Crazy Conch Cafe has a sense of place that fits its location in "downtown" Tierra Verde — you know, the Billy's strip-mall complex that seems to house half the businesses located on this southern Pinellas island. The restaurant is calm. Unfussy. Casual, even when the food strives for fancy.
The interior décor is stripped down, mostly tiles and white tablecloths and a lot of windows, with little else. Look out the northwest corner of the second-floor space and you can see — through trees and over marina sheds — the sparkling waters that make Tierra Verde an envious condo and vacation spot.
And, like many beachside village restaurants, much of Crazy Conch's charm comes from more than the menu. There is a quaint sense of camaraderie with other diners, with the personable owners, with the island community. Before the end of your meal, unless you're a complete misanthrope, you might find out that rum cake is co-owner and front-house maven Sally Herb's favorite breakfast, that her husband Michael Peel (she lovingly calls the big guy "chubby") is the chef, and that their daughter is the one waiting tables with practiced but casual familiarity.
This bonhomie manages to compensate — somewhat — for food that varies wildly in execution and quality.
The highlights of a meal at Crazy Conch? Addictive homemade potato chips ($8) are one. Nothing new here, except the potatoes are fried, drained, then topped with the requisite crumbles of creamy blue cheese and given a refresher in the oven just before serving. The result is a heavily seasoned pile über-crisp chips that manage to be hot but not greasy, topped with cheese that's gooey but not runny.
Tasty chips, no doubt, but the crab cake ($15) is almost transcendent. Picture a golden-brown ball the size of a man's fist, which, when poked authoritatively with a fork, reveals an interior of giant lump crab meat dotted by a few gleaming capers.
Filler? None to be seen, just sweet and buttery shellfish held together by magic, skill and a little breading. A little less lemon in the puddle of sauce — too tart when combined with the capers — and this would be the crab cake of my dreams. As it is, it's still the best I've had in years.
A new item on the menu — beef "ceviche" ($12) — needs to be overhauled before it becomes a regular player. Essentially carpaccio drowned in soy, ginger and cilantro, much of the thinly shaved meat crunches with cold, as if grabbed directly from the freezer. And the beef needs to be better quality or sliced even thinner to compensate for the seriously chewy sections I sample.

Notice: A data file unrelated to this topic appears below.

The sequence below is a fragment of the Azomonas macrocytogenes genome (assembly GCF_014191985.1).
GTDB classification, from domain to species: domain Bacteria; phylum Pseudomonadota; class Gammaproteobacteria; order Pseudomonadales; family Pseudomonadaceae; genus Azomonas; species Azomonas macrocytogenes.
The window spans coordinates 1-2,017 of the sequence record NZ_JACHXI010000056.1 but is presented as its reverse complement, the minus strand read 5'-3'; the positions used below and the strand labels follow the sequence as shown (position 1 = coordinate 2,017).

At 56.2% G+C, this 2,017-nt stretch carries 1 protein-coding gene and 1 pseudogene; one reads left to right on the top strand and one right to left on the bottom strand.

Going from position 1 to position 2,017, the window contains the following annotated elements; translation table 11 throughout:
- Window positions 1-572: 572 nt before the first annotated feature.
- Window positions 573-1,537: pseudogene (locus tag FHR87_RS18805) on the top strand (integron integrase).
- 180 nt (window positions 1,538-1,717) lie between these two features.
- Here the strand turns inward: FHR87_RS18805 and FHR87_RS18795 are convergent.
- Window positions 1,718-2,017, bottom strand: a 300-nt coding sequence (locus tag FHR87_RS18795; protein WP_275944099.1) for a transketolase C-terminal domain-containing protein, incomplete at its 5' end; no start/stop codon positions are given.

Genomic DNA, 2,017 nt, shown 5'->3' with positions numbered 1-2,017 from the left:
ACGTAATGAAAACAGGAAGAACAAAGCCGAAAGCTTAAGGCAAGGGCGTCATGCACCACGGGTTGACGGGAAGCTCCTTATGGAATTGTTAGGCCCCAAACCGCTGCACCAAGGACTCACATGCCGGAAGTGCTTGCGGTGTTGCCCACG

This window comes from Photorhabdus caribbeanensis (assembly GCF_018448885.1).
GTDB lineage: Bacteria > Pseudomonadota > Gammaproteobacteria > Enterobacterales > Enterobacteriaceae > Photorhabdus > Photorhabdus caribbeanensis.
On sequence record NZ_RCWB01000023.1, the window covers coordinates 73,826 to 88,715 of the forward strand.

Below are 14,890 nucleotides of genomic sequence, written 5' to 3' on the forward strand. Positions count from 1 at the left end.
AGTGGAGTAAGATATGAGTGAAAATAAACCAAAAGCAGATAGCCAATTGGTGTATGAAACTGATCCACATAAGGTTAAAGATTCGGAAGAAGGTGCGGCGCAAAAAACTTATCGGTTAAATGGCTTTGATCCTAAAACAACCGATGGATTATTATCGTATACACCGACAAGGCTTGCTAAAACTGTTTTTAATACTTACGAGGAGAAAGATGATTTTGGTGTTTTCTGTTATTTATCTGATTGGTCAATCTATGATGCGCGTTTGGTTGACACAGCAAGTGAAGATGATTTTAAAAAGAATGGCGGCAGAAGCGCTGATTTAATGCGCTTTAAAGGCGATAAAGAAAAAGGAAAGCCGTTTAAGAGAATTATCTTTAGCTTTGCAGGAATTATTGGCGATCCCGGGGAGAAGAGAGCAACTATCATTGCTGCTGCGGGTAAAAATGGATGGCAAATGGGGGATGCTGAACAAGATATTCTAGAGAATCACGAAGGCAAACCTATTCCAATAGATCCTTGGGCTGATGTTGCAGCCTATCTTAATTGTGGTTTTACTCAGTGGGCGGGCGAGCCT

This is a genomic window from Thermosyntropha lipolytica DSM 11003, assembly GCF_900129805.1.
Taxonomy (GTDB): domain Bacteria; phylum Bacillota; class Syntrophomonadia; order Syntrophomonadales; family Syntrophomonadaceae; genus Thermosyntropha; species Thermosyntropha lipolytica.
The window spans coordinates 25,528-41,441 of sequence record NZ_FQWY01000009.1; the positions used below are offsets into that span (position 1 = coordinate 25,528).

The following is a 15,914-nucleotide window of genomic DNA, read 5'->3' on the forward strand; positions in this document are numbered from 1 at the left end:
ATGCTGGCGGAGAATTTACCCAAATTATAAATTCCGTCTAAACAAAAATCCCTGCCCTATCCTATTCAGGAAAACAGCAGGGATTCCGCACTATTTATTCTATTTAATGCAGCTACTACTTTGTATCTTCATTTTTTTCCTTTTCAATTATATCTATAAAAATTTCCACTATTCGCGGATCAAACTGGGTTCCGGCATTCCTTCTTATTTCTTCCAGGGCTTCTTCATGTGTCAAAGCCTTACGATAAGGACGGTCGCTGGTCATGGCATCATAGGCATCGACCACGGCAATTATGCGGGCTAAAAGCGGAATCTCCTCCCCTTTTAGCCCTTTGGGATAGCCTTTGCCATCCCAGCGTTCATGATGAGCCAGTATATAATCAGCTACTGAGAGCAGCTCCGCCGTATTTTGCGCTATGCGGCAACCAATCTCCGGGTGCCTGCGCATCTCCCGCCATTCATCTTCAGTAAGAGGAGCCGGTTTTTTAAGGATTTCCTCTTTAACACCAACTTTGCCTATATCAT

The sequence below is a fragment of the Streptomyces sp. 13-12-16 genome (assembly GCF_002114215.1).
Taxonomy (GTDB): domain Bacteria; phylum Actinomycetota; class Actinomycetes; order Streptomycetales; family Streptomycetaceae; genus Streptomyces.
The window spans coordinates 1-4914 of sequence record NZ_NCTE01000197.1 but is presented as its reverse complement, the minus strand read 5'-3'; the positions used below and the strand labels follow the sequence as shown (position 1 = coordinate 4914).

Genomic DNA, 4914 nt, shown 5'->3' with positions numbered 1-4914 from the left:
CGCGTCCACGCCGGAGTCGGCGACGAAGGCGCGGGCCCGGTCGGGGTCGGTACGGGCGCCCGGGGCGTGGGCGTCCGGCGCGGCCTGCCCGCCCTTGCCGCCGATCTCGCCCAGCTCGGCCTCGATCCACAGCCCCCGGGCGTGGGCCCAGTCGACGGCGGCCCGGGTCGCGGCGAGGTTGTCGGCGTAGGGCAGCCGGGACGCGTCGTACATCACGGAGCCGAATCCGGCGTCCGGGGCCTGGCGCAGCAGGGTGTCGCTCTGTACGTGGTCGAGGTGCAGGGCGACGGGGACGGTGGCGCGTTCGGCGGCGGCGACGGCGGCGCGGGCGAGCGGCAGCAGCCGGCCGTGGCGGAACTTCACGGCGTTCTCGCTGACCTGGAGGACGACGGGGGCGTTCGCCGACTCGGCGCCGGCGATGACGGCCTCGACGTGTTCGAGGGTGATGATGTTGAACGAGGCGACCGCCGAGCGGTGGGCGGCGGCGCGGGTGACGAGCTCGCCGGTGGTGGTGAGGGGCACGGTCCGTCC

Subpar sauces — like those served with the crab cake and ceviche — are a pervasive problem at Crazy Conch's. Case in point is the broth underneath an ideally roasted piece of salmon ($24). The fish flakes into moist sections, with an interior of vibrant, translucent rosy flesh framed by pink, but the broth is blandly sweet with a generically Asian-y flavor.
Gravy almost kills a Southern treat of shrimp and grits ($24). The grits are rich and creamy, just right, but the shrimp are blackened with a pedestrian blend of dried spices that tastes like store-bought Prudhomme, then drowned in a dismal brown sauce infused with the same spices. By the end of the meal, we've scooped as much virgin grits as we can find, leaving several uneaten shrimp and a big puddle of sauce.
A special of filet and scallops ($29) looks fine, albeit with the same featureless sauces I've come to expect, but the beef has the texture of dry, slow-cooked pot roast. The blue-plate special ($19) — roast pork tonight — is better, the meat glazed with an innocuous barbecue sauce laced with sugar and cumin, alongside a mishmash warm slaw of corn and veggies.
What's up with the side dishes, Crazy Conch? Some menu items come with a vegetable or starch, some don't, and there is a long list of à la carte accompaniments like you see in a big-city steakhouse. If your meal seems light on the sides — and you can stomach $5 for green beans — they're worth an order.
So is a decadent squash casserole ($6) loaded with breadcrumbs, cheese, cream and, oh yes, slices of tender-crisp yellow squash, or a zingy pile of crunchy jicama slaw ($5) laced with citrus.
One bite and I understand why Sally Herb chomps her husband's leftover rum cake ($7) for a morning treat. It's a simple dish: just enough rum to moisten and flavor without giving the dessert a "proof," combined with a lighter texture than the heavy alcoholic sweets that are common. This is a bundt that hovers between chiffon and pound, with an almost unnoticeable shell of caramelized sugar.
Maybe food isn't the most important reason to visit Crazy Conch, but it is good enough. Peel obviously has a lot of skill when it comes to the application of heat (as well as a delicate touch with a bundt pan) and, though I rail against the boring sauces, none of them were terrible.
In any case, almost five years after Crazy Conch opened, I'm not sure that the restaurant is going to change much. Not sure if it should. That consistency is another hallmark of Island charm. People come back to this place because of the food, sure, but also, (maybe even more so) for the memory of good times, for the friendly Herb-Peel clan, for the kind of tropical atmosphere where talk between tables is a likely occurrence, and you could leave with more friends than you came with.
Brian Ries is a former restaurant general manager with an advanced diploma from the Court of Master Sommeliers. Creative Loafing food critics dine anonymously, and the paper pays for the meals. Restaurants chosen for review are not related to advertsing. Read more of Brian Ries on his new food blog, Eat My Florida, at http://blogs.creativeloafing.com/eatmyflorida/.